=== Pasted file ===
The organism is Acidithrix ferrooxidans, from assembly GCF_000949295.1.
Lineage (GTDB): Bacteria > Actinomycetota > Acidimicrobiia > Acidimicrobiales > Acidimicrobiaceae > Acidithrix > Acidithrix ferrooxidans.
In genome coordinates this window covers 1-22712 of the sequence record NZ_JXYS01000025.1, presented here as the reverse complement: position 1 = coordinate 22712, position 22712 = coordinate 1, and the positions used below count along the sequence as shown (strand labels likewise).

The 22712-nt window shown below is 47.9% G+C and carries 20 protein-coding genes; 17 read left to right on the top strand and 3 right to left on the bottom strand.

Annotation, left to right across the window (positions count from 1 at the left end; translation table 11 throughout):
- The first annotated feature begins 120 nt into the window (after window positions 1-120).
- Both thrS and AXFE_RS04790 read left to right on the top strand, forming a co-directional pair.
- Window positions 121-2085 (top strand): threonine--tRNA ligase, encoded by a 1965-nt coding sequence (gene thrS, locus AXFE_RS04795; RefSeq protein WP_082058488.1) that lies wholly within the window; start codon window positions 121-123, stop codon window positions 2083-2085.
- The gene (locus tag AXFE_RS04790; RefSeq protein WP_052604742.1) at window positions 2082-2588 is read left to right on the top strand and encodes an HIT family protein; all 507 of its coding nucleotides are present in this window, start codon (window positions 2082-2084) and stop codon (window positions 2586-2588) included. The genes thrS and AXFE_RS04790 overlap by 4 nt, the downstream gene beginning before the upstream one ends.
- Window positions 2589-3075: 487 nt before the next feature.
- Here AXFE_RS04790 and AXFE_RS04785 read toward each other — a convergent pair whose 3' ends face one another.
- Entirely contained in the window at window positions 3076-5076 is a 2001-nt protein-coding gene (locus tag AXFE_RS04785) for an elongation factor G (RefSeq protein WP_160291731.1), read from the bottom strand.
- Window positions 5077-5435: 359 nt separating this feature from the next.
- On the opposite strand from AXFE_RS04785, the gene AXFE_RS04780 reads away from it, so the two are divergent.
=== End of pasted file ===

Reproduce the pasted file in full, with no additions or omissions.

The organism is Acidithrix ferrooxidans, from assembly GCF_000949295.1.
Lineage (GTDB): Bacteria > Actinomycetota > Acidimicrobiia > Acidimicrobiales > Acidimicrobiaceae > Acidithrix > Acidithrix ferrooxidans.
In genome coordinates this window covers 1-22712 of the sequence record NZ_JXYS01000025.1, presented here as the reverse complement: position 1 = coordinate 22712, position 22712 = coordinate 1, and the positions used below count along the sequence as shown (strand labels likewise).

The 22712-nt window shown below is 47.9% G+C and carries 20 protein-coding genes; 17 read left to right on the top strand and 3 right to left on the bottom strand.

Annotation, left to right across the window (positions count from 1 at the left end; translation table 11 throughout):
- The first annotated feature begins 120 nt into the window (after window positions 1-120).
- Both thrS and AXFE_RS04790 read left to right on the top strand, forming a co-directional pair.
- Window positions 121-2085 (top strand): threonine--tRNA ligase, encoded by a 1965-nt coding sequence (gene thrS, locus AXFE_RS04795; RefSeq protein WP_082058488.1) that lies wholly within the window; start codon window positions 121-123, stop codon window positions 2083-2085.
- The gene (locus tag AXFE_RS04790; RefSeq protein WP_052604742.1) at window positions 2082-2588 is read left to right on the top strand and encodes an HIT family protein; all 507 of its coding nucleotides are present in this window, start codon (window positions 2082-2084) and stop codon (window positions 2586-2588) included. The genes thrS and AXFE_RS04790 overlap by 4 nt, the downstream gene beginning before the upstream one ends.
- Window positions 2589-3075: 487 nt before the next feature.
- Here AXFE_RS04790 and AXFE_RS04785 read toward each other — a convergent pair whose 3' ends face one another.
- Entirely contained in the window at window positions 3076-5076 is a 2001-nt protein-coding gene (locus tag AXFE_RS04785) for an elongation factor G (RefSeq protein WP_160291731.1), read from the bottom strand.
- Window positions 5077-5435: 359 nt separating this feature from the next.
- On the opposite strand from AXFE_RS04785, the gene AXFE_RS04780 reads away from it, so the two are divergent.